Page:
Dental implant surgery has many benefits, as it restores the appearance and function of your smile after losing one or more teeth. In this blog, our Antigonish dentists share the answers to some common questions asked about the pain that might be associated with dental implant surgery.
Will dental implant surgery be painful?
The short answer is, it shouldn't.
OK, what's the long answer?
The longer answer is that the procedure beings with the application of local anesthesia. The process does consist of a needle, and throughout the procedure, you could experience some pressure – However, your nerves will be numbed and won't be able to send much, if any responses of pain. In situations where dental procedures or needles cause you anxiety, there are sedation options available that can help make the procedure less stressful.
The Process of Dental Implant Surgery
As explained above, the first step is administering a local anesthetic to numb the area where the implant is being surgically installed. Once we've established that the area is acceptably numb to pain, a space is created in your gums and jaw bone for the titanium post that holds the implant in place. Our Antigonish dentists use computerized 3D modeling to create and place the implant.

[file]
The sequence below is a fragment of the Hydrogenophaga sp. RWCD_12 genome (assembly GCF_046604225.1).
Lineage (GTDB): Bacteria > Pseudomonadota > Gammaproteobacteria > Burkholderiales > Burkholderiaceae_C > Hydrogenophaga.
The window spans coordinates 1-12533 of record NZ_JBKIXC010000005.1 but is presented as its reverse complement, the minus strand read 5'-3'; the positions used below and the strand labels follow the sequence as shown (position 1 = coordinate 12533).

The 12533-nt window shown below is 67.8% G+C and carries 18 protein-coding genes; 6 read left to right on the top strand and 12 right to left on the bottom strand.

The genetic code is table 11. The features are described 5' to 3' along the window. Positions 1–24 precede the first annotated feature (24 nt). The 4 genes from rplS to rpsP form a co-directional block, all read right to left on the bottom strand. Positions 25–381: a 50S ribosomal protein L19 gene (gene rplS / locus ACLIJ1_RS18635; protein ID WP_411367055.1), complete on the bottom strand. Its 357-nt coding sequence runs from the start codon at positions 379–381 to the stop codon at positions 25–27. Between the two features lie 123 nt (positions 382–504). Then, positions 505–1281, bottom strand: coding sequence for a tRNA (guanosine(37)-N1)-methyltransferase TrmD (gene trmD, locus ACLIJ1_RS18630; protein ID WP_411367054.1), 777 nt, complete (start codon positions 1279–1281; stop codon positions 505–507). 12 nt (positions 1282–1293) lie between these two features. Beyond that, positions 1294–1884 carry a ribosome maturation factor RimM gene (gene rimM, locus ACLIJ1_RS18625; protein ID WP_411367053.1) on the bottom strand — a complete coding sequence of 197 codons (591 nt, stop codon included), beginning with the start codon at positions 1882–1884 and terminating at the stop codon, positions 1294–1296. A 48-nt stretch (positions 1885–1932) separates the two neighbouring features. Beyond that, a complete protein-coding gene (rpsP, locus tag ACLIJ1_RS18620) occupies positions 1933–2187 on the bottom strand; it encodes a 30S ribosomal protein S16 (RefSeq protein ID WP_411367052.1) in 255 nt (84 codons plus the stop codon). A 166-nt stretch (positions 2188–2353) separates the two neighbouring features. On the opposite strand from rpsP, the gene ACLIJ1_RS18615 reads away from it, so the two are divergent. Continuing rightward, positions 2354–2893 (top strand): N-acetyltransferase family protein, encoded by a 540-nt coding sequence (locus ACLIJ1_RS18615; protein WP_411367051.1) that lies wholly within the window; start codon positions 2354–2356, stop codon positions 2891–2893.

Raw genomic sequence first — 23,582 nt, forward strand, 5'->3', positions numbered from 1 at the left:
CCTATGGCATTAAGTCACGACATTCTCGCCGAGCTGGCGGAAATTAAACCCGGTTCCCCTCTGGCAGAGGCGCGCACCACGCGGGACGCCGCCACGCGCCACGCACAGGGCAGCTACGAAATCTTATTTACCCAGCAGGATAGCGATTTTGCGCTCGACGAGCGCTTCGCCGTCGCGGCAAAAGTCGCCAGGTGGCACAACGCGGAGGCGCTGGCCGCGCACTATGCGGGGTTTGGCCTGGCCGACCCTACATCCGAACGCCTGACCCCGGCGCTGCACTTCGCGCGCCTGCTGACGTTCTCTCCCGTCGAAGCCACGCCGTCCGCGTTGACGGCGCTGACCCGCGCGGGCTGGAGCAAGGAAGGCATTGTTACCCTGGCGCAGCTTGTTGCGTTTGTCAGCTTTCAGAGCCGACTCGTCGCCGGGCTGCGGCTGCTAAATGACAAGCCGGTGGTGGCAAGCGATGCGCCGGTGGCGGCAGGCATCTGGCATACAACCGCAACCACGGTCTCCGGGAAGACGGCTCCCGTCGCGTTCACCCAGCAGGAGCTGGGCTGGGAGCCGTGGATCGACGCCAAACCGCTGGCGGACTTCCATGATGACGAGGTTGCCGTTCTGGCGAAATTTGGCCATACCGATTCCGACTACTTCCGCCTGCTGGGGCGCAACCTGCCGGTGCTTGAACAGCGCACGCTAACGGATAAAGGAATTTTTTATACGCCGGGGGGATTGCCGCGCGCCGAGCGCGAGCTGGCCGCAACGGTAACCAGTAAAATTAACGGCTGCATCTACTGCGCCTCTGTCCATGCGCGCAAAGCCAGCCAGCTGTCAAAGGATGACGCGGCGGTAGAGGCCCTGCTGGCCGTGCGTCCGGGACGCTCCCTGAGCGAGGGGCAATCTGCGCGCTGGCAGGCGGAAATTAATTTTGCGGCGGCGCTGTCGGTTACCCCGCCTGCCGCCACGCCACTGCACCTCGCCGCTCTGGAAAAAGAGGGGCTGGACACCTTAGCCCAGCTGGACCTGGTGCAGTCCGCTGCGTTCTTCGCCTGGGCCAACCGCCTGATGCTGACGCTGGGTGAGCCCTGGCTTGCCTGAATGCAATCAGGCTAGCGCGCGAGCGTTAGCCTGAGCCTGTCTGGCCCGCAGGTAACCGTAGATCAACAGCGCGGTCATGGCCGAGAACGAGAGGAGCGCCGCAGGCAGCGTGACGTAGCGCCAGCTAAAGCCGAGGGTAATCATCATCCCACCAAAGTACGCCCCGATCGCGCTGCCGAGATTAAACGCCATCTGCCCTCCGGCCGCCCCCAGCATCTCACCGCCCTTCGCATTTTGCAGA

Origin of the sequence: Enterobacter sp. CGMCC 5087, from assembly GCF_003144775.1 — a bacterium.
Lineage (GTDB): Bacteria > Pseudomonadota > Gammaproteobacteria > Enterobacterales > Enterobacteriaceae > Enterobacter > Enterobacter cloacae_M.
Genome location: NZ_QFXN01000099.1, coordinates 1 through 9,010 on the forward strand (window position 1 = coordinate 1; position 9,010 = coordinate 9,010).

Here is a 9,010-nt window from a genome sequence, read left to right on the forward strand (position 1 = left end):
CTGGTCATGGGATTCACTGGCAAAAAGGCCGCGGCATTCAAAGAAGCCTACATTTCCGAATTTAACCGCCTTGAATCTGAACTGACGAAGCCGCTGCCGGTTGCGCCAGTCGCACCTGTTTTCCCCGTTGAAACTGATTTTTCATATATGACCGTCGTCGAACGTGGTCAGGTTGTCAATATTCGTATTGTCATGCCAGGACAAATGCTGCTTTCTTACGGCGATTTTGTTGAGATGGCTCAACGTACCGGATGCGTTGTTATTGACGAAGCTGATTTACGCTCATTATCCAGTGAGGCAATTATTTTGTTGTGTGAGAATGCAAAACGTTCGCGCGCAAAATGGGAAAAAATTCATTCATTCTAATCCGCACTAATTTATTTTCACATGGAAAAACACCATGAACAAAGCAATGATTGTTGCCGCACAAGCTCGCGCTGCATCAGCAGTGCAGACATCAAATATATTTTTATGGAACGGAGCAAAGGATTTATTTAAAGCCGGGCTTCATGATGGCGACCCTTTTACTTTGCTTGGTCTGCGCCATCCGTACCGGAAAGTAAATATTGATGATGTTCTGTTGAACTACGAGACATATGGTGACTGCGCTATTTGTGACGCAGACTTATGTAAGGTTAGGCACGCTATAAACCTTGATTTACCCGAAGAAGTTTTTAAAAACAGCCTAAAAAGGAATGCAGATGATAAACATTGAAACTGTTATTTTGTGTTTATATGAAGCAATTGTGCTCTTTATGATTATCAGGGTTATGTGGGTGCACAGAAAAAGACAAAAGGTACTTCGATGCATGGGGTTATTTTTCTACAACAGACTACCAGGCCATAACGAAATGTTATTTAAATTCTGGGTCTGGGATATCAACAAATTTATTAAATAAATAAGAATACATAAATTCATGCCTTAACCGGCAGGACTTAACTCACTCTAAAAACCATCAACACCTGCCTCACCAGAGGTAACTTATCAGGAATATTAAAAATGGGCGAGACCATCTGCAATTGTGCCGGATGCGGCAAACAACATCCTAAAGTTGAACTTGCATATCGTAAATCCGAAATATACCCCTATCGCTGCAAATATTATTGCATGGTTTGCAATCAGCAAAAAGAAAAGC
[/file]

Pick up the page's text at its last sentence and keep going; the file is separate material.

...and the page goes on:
Lastly, the post is inserted and secured. A cap is placed on top to keep it safe while it heals for the next few months.
How long will my recovery take? Will, I experience pain after the procedure?
We have been told by many patients that they were surprised by how unintrusive they found the procedure to be. You should be able to go back to your usual life several days to a week after your dental implant surgery. You might still feel some discomfort for a short while after the surgery. If so, we usually suggest taking over-the-counter pain medication, such as ibuprofen, to help make your recovery more comfortable.
Crowning your Dental Implant
It takes around four months for a new dental implant to fuse to the bone. Once this has happened, it will be time to return to our Antigonish dental practice to have your dental implant(s) crowned. The crown is what will give the implant a natural look, much like a real tooth.